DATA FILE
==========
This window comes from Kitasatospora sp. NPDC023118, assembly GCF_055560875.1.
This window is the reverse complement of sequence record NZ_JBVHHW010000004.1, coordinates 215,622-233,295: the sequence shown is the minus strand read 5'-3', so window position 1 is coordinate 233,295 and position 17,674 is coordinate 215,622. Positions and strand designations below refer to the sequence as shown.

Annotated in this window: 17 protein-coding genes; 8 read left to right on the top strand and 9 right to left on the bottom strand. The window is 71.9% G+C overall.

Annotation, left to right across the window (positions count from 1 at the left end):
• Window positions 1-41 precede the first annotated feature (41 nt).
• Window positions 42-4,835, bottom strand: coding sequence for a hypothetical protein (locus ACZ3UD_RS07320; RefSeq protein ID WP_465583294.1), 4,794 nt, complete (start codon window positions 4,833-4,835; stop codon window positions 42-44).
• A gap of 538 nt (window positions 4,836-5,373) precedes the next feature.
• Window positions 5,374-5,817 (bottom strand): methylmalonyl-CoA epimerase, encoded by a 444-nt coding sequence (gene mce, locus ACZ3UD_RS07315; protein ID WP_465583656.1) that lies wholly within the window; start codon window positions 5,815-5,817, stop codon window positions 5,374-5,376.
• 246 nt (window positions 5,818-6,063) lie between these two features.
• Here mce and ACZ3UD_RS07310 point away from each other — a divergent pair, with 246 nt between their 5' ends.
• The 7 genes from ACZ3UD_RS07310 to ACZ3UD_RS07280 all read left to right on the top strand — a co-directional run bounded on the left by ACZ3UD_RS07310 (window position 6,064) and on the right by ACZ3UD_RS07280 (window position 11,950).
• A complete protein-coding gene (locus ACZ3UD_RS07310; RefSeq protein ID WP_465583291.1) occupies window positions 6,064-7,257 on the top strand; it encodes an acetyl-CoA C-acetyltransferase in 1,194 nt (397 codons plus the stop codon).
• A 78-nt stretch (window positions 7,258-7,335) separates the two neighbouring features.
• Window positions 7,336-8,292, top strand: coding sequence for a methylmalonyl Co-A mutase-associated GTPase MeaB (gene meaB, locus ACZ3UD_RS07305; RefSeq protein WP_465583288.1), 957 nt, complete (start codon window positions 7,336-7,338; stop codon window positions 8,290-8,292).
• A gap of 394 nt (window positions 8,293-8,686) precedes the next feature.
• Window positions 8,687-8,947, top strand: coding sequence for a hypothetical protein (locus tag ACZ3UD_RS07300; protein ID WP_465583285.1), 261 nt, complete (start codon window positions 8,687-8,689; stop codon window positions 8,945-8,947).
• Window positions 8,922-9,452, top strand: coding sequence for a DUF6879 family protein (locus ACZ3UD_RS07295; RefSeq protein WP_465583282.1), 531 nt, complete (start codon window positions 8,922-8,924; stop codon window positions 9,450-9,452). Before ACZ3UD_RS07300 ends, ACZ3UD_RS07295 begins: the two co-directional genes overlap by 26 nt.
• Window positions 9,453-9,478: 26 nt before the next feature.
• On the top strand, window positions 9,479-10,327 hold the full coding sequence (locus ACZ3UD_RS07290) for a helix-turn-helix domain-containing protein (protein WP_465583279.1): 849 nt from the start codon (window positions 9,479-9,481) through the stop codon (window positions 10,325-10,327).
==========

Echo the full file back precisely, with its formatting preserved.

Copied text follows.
This window comes from Kitasatospora sp. NPDC023118, assembly GCF_055560875.1.
This window is the reverse complement of sequence record NZ_JBVHHW010000004.1, coordinates 215,622-233,295: the sequence shown is the minus strand read 5'-3', so window position 1 is coordinate 233,295 and position 17,674 is coordinate 215,622. Positions and strand designations below refer to the sequence as shown.

Annotated in this window: 17 protein-coding genes; 8 read left to right on the top strand and 9 right to left on the bottom strand. The window is 71.9% G+C overall.

Annotation, left to right across the window (positions count from 1 at the left end):
• Window positions 1-41 precede the first annotated feature (41 nt).
• Window positions 42-4,835, bottom strand: coding sequence for a hypothetical protein (locus ACZ3UD_RS07320; RefSeq protein ID WP_465583294.1), 4,794 nt, complete (start codon window positions 4,833-4,835; stop codon window positions 42-44).
• A gap of 538 nt (window positions 4,836-5,373) precedes the next feature.
• Window positions 5,374-5,817 (bottom strand): methylmalonyl-CoA epimerase, encoded by a 444-nt coding sequence (gene mce, locus ACZ3UD_RS07315; protein ID WP_465583656.1) that lies wholly within the window; start codon window positions 5,815-5,817, stop codon window positions 5,374-5,376.
• 246 nt (window positions 5,818-6,063) lie between these two features.
• Here mce and ACZ3UD_RS07310 point away from each other — a divergent pair, with 246 nt between their 5' ends.
• The 7 genes from ACZ3UD_RS07310 to ACZ3UD_RS07280 all read left to right on the top strand — a co-directional run bounded on the left by ACZ3UD_RS07310 (window position 6,064) and on the right by ACZ3UD_RS07280 (window position 11,950).
• A complete protein-coding gene (locus ACZ3UD_RS07310; RefSeq protein ID WP_465583291.1) occupies window positions 6,064-7,257 on the top strand; it encodes an acetyl-CoA C-acetyltransferase in 1,194 nt (397 codons plus the stop codon).
• A 78-nt stretch (window positions 7,258-7,335) separates the two neighbouring features.
• Window positions 7,336-8,292, top strand: coding sequence for a methylmalonyl Co-A mutase-associated GTPase MeaB (gene meaB, locus ACZ3UD_RS07305; RefSeq protein WP_465583288.1), 957 nt, complete (start codon window positions 7,336-7,338; stop codon window positions 8,290-8,292).
• A gap of 394 nt (window positions 8,293-8,686) precedes the next feature.
• Window positions 8,687-8,947, top strand: coding sequence for a hypothetical protein (locus tag ACZ3UD_RS07300; protein ID WP_465583285.1), 261 nt, complete (start codon window positions 8,687-8,689; stop codon window positions 8,945-8,947).
• Window positions 8,922-9,452, top strand: coding sequence for a DUF6879 family protein (locus ACZ3UD_RS07295; RefSeq protein WP_465583282.1), 531 nt, complete (start codon window positions 8,922-8,924; stop codon window positions 9,450-9,452). Before ACZ3UD_RS07300 ends, ACZ3UD_RS07295 begins: the two co-directional genes overlap by 26 nt.
• Window positions 9,453-9,478: 26 nt before the next feature.
• On the top strand, window positions 9,479-10,327 hold the full coding sequence (locus ACZ3UD_RS07290) for a helix-turn-helix domain-containing protein (protein WP_465583279.1): 849 nt from the start codon (window positions 9,479-9,481) through the stop codon (window positions 10,325-10,327).